If BCAAs could cause anabolism during this post-absorptive state where only the recycled EAAs are present in the plasma then supplement companies would surely have a golden product. But research has shown that in this state, our bodies are breaking down protein at a rate 30% faster than it is being synthesized (Biolo et al., 1994). As a reminder, all 9 EAAs are required to make protein. So if we only ingest 3 (BCAAs) then the only place to pull the other 6 from are whats being recycled from broken down muscle protein. This creates a situation where its theoretically impossible to reach a state of anabolism (Wolfe, 2017). Because if we have to wait for a muscle protein to be broken down before we can create a new one, then how are we ever going to produce more proteins than are being broken down? At best, Wolfe (2017) estimates that BCAAs can reduce the rate of muscle protein breakdown by 15%. This is far from anabolic.
This does not render BCAAs completely useless. A meta-analysis by Fedewa et al. (2019) showed that BCAA supplementation reduces muscle soreness after resistance training. Muscle soreness can definitely be annoying and may be particularly limiting during a time period of functional overreaching. Perhaps including BCAAs during this time period could help athletes recover faster in order to have better consecutive workouts. This small reduction to muscle soreness may justify the heavy price tag for some lifters, but may not be worth it to others.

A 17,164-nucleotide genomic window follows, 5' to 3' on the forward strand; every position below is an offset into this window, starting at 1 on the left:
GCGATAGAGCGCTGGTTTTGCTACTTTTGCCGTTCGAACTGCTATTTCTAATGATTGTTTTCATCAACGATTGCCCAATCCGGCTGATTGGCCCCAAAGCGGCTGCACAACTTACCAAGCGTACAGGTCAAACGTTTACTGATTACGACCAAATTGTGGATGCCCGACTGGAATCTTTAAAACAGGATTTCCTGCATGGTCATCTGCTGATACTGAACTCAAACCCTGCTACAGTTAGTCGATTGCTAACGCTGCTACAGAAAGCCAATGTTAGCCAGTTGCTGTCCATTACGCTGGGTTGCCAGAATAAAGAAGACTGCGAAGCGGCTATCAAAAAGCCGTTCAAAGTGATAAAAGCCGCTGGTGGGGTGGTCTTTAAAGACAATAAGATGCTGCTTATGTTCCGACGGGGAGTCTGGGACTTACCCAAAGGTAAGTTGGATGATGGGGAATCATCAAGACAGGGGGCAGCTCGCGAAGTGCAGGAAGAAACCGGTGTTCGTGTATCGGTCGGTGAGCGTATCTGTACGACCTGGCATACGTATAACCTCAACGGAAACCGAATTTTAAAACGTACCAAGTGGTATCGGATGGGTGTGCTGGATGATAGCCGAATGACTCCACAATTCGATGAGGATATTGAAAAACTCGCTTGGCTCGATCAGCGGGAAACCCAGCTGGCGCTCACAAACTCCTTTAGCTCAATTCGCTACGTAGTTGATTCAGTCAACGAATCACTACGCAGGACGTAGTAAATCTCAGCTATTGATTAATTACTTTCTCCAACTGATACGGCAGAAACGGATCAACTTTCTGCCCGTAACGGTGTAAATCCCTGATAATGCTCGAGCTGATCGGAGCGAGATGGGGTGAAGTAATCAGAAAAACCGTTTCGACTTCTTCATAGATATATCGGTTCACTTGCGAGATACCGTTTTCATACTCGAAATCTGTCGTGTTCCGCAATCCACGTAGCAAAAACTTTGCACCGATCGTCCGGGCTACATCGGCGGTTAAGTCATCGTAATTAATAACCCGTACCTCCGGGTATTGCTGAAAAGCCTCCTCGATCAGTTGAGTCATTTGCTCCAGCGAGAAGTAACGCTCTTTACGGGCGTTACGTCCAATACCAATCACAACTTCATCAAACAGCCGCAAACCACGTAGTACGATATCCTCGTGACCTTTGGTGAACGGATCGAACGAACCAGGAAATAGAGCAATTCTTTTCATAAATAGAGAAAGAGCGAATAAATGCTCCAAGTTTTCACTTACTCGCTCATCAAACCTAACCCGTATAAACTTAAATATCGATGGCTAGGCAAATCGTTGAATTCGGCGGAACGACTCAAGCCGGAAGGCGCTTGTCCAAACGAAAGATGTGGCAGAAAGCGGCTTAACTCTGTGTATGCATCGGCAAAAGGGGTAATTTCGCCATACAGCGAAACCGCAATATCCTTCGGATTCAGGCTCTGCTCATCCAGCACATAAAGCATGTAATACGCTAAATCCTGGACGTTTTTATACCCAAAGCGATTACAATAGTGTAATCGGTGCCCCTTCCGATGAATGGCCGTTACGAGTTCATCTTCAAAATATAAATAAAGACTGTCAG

If the goal is to increase muscle mass then I would not suggest spending the money on BCAAs. Although leucine is shown to be stimulatory of MPS, research by Hulmi et al. (2010) showed that whey protein had a greater effect on MPS than leucine alone or other protein types. Before looking to any supplement I would suggest taking a look at the basics. Following an exercise program that implements simple principles such as progressive overload and training specificity will do far more for progress to hypertrophy (Haff & Triplett, 2016). Also, following sound guidelines in relation to protein intake has been studied to increase anabolism (Schoenfeld & Aragon, 2018) and will likely produce far more significant results than BCAA supplementation.
Biolo, G., Gastaldelli, A., Zhang, X. J., Wolfe, R. R. (1994). Protein synthesis and breakdown in skin and muscle: A leg model of amino acid kinetics. American Journal of Physiology-Endocrinology and Metabolism, 30, 464-474.
Buse, M. G. (1981). In vivo effects of branched chain amino acids on muscle protein synthesis in fasted rats. Hormone and Metabolic Research, 13, 502-505.
Haff, G. & Triplett, N. (2016). Essentials of strength and conditioning (4th Edition). Champaign, IL: Human Kinetics.
Hulmi, J. J., Lockwood, C. M., & Stout, J. R. (2010). Effect of protein/essential amino acids and resistance training on skeletal muscle hypertrophy: A case for whey protein. Nutrition & Metabolism, 7, 51-61.
Schoenfeld, B. J., & Aragon, A. A. (2018). How much protein can the body use in a single meal for muscle-building? Implications for daily protein distribution. Journal of the International Society of Sports Nutrition, 15(10).
Wolf, R. R. (2017). Branched-chain amino acids and muscle protein synthesis in humans: myth or reality? Journal of the International Society of Sports Nutrition, 14(30).